“A grande passion is the privilege of people who have nothing to do.”

The quote is one of hundreds offered up by Lord Henry Wotton, who veritably speaks in such pithiness, and it’s entirely ridiculous as a factual claim. Which is not to suggest that there is not an element of truth in it. What I find worth pondering is the relationship between the work we are required to do to survive and the desires we want to pursue to live. One reason why I’m deeply intrigued by the guaranteed minimum income is that I see it as a step in the direction of allowing many Americans more time to live fuller lives dedicated to grand passions. The current requirement that we work incessantly to pay rent, eat, and cloth ourselves is an antiquated hangover idea in a society marked by our level of technology and wealth. We need a concerted protest movement against super wealth, be it in the form of individuals, familial dynasties, or corporations. Our happiness–one fueled by the desire to be curious and creative humans–hinges on it. How do we get there? Here are two seemingly random facts: a) my close friend could not find the time to read Middlemarch last year because her work schedule drove her into the ground so she could make 60K a year; b)Amazon paid no federal income tax last year. Anyone want to connect these dots with me?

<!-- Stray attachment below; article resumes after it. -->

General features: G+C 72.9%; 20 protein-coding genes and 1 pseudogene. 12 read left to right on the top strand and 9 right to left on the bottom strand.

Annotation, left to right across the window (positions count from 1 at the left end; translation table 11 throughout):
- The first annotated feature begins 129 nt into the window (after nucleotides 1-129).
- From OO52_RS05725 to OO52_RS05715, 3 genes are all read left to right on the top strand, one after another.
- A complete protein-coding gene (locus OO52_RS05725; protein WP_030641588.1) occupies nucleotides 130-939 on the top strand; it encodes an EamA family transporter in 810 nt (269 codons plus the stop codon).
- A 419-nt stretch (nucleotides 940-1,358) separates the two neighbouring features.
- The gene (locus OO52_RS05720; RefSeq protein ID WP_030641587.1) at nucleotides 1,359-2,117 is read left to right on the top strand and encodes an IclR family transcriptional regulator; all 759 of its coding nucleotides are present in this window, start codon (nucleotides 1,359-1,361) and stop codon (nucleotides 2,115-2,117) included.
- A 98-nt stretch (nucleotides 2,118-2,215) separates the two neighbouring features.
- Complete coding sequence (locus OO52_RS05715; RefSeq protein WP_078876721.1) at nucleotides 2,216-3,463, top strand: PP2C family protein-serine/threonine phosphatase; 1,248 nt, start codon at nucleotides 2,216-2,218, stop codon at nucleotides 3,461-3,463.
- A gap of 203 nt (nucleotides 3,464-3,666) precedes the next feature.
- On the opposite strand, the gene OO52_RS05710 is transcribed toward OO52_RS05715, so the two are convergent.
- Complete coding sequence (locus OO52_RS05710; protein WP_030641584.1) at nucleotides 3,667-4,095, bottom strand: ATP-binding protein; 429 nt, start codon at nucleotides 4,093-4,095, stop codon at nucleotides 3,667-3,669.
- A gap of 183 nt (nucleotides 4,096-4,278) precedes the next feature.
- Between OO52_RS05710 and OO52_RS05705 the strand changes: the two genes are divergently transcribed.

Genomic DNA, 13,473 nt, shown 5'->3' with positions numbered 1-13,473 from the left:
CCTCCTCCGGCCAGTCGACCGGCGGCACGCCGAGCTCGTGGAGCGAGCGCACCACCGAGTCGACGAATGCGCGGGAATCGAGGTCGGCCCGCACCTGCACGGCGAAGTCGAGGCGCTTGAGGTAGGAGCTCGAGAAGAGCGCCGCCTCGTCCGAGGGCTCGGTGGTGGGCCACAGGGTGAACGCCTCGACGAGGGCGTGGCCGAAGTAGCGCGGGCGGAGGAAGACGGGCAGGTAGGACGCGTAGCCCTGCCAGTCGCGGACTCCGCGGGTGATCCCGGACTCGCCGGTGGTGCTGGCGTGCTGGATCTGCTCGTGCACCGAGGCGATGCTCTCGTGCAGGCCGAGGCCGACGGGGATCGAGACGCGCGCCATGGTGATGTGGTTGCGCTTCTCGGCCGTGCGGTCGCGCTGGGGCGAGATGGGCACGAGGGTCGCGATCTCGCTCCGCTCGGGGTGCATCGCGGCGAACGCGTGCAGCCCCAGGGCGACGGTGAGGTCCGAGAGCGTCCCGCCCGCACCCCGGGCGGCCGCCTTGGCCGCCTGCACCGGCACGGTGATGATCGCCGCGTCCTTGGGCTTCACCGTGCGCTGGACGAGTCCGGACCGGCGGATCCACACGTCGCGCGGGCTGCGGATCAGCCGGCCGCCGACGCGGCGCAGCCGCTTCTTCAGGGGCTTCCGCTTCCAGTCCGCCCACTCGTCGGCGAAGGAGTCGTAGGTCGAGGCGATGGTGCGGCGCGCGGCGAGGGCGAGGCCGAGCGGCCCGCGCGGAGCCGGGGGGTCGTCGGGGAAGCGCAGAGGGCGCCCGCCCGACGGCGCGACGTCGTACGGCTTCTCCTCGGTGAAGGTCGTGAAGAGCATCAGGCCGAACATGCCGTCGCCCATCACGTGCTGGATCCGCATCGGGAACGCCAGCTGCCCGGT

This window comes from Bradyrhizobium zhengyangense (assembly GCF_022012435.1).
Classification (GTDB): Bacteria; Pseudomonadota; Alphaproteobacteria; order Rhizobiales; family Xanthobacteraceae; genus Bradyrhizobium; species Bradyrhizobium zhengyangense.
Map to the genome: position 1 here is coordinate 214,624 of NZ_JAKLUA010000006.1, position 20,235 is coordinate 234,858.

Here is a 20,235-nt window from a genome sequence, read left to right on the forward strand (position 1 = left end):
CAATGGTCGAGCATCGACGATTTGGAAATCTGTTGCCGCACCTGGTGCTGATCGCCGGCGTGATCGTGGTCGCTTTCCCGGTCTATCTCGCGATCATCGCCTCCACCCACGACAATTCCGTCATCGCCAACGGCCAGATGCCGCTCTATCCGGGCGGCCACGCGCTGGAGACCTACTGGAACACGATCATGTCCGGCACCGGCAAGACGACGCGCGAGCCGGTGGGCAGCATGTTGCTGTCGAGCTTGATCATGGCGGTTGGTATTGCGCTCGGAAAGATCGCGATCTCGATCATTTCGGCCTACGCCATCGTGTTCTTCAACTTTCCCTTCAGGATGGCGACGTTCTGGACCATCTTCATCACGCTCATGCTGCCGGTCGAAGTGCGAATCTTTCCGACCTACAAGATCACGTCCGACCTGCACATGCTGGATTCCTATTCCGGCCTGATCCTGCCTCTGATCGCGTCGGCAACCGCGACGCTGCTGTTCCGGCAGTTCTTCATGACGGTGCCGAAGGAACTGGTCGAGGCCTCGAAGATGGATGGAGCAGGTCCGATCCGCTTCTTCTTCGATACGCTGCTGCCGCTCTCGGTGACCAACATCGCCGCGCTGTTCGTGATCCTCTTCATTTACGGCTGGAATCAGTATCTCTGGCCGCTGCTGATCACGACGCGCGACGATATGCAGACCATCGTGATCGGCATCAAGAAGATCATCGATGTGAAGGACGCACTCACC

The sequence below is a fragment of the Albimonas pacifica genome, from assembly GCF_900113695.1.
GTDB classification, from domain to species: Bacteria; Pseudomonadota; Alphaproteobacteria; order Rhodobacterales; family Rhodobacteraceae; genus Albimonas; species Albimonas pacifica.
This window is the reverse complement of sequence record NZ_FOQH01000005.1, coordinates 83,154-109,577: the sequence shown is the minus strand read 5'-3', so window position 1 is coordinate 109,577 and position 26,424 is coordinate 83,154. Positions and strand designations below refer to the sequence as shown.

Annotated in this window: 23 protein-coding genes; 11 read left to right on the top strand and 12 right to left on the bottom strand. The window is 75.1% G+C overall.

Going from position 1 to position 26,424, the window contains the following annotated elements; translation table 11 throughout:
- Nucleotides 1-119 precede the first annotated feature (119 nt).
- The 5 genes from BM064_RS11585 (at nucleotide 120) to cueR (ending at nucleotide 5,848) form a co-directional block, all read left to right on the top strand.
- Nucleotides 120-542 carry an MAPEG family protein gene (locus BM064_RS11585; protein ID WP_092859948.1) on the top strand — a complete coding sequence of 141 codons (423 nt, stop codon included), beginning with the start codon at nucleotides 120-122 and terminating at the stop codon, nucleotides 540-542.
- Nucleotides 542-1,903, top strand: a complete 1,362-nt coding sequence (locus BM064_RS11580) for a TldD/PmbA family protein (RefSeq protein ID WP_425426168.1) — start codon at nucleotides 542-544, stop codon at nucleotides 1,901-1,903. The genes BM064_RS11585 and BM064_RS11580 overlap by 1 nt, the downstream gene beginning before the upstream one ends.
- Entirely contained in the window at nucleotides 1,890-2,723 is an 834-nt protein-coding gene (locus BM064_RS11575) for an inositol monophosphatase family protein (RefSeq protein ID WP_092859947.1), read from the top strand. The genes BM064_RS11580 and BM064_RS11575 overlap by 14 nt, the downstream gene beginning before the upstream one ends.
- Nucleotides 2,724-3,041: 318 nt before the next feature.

How to do Nothing (cont.)

» June 8th, 2019

Note: My repeated references to the same book should not necessarily imply an endorsement of that book. This one, for example, has many interesting moments but ultimately falters on several structural and interpretive problems that I’m not really interested in elaborating in this space. If you want to know more about the book, or at least my thoughts on it, email me at

Odell quotes several times from a book called The Embodied Mind, and one quote that caught my attention was this: “Cognition is not the representation of a pre-given world by a pre-given mind but is rather the enactment of a world and a mind.” (p. 142)